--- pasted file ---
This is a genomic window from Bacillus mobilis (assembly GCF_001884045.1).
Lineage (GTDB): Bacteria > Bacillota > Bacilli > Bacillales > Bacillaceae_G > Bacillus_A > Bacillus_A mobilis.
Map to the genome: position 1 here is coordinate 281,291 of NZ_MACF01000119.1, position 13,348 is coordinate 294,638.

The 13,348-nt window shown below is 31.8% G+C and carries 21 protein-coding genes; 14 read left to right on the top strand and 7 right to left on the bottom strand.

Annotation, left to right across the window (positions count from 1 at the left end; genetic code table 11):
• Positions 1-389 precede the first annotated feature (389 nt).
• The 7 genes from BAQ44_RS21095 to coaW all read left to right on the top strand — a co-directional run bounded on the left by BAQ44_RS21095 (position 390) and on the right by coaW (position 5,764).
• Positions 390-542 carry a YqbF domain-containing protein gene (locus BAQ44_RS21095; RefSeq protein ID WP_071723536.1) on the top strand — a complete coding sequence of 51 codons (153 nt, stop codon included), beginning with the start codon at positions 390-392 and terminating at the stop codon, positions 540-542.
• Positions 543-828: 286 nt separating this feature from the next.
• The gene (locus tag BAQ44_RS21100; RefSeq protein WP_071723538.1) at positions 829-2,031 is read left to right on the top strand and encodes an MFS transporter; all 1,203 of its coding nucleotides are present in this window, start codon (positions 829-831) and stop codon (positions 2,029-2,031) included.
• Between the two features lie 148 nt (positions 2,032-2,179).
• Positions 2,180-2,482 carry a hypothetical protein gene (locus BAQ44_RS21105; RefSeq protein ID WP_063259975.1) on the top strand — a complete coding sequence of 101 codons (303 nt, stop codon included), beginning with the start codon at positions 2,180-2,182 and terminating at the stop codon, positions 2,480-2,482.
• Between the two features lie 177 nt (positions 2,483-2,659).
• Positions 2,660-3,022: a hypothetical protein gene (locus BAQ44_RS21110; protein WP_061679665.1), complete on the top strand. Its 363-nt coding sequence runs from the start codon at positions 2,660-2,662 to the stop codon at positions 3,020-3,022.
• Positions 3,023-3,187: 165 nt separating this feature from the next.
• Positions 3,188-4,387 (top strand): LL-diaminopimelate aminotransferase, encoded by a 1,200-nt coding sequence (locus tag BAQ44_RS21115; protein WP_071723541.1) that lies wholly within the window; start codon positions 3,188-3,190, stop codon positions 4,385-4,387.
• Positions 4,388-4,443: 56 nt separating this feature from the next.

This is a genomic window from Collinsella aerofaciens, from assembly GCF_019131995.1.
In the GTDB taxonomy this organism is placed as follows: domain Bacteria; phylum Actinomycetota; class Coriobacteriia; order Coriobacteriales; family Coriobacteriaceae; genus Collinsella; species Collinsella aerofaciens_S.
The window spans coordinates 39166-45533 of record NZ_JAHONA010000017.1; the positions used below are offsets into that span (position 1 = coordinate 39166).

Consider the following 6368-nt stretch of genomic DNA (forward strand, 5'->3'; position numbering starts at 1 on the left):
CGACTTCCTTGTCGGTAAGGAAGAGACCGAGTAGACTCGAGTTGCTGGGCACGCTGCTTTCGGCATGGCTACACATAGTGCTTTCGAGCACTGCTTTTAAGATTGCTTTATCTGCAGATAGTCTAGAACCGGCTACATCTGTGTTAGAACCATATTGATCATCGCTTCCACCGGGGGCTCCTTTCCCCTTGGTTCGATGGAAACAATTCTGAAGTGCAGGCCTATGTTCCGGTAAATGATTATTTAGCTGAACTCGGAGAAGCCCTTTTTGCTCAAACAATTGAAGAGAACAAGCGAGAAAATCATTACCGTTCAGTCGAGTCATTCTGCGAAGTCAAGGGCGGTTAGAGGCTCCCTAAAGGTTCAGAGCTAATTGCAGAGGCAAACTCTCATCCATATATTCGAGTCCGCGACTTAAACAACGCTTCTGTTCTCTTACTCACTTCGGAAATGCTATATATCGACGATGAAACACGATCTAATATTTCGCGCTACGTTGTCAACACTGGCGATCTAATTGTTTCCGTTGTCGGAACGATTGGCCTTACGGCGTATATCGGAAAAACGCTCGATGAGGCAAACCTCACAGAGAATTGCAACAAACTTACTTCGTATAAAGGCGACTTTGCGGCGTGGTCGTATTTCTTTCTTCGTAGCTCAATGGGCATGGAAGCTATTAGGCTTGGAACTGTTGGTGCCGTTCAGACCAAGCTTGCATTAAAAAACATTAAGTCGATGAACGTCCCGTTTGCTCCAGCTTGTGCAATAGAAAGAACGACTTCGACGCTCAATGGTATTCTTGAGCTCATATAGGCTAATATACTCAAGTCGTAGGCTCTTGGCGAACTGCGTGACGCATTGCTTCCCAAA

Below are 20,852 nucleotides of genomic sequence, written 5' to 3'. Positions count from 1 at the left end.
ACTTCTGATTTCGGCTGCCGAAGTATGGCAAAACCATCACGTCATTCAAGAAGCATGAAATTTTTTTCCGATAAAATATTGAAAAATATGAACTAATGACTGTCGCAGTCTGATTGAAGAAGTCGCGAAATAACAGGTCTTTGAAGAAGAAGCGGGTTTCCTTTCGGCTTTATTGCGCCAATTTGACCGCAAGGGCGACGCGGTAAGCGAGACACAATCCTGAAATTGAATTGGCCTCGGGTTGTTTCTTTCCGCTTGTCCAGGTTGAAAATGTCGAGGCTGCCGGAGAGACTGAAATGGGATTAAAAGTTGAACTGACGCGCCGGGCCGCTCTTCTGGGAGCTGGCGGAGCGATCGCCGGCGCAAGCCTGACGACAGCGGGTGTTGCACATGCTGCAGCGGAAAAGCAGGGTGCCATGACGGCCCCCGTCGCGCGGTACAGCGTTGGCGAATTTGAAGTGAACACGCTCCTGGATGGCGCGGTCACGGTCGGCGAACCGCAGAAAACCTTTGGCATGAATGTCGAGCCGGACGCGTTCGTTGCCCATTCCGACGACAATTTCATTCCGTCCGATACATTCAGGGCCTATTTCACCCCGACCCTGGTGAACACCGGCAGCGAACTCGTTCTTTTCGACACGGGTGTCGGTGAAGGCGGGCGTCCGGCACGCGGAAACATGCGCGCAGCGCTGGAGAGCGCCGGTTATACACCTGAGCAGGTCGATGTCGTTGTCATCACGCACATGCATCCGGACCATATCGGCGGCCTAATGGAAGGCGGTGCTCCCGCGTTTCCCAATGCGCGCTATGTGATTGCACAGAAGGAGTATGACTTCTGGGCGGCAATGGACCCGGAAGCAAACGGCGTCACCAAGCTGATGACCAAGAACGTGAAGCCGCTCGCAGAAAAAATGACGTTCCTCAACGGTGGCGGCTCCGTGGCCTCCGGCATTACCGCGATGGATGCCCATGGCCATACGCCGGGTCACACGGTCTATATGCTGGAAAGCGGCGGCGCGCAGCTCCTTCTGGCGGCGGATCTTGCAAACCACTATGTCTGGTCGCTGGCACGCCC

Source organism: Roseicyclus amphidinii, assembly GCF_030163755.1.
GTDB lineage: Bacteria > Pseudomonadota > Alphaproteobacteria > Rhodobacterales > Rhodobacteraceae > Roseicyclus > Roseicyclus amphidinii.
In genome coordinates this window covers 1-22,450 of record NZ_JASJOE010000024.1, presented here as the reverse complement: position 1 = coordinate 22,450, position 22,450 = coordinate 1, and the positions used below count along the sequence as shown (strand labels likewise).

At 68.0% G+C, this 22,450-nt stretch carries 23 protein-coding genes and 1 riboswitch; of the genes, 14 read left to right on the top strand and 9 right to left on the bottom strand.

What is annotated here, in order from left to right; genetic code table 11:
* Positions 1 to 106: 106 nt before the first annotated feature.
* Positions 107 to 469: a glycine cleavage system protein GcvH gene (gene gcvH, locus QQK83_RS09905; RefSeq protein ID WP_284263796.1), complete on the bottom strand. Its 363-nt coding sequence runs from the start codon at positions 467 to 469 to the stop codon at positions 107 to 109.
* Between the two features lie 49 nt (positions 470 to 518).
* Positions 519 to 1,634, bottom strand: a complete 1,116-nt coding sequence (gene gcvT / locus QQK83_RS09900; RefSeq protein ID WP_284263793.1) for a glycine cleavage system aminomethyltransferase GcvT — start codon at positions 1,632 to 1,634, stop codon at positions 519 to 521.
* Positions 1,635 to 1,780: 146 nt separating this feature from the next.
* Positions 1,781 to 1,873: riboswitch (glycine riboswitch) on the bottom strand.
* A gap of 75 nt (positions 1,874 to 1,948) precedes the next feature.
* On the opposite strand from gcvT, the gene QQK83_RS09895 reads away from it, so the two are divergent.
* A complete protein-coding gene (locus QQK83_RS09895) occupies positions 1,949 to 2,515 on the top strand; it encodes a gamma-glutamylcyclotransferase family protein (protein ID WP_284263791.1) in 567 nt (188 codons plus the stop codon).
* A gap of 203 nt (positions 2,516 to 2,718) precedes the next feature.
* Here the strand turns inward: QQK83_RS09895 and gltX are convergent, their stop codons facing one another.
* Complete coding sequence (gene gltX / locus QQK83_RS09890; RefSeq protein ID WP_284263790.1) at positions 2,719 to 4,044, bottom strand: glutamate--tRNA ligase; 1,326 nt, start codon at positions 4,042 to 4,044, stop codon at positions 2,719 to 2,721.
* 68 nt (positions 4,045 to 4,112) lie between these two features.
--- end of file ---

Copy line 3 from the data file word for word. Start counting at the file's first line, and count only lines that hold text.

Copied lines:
Map to the genome: position 1 here is coordinate 281,291 of NZ_MACF01000119.1, position 13,348 is coordinate 294,638.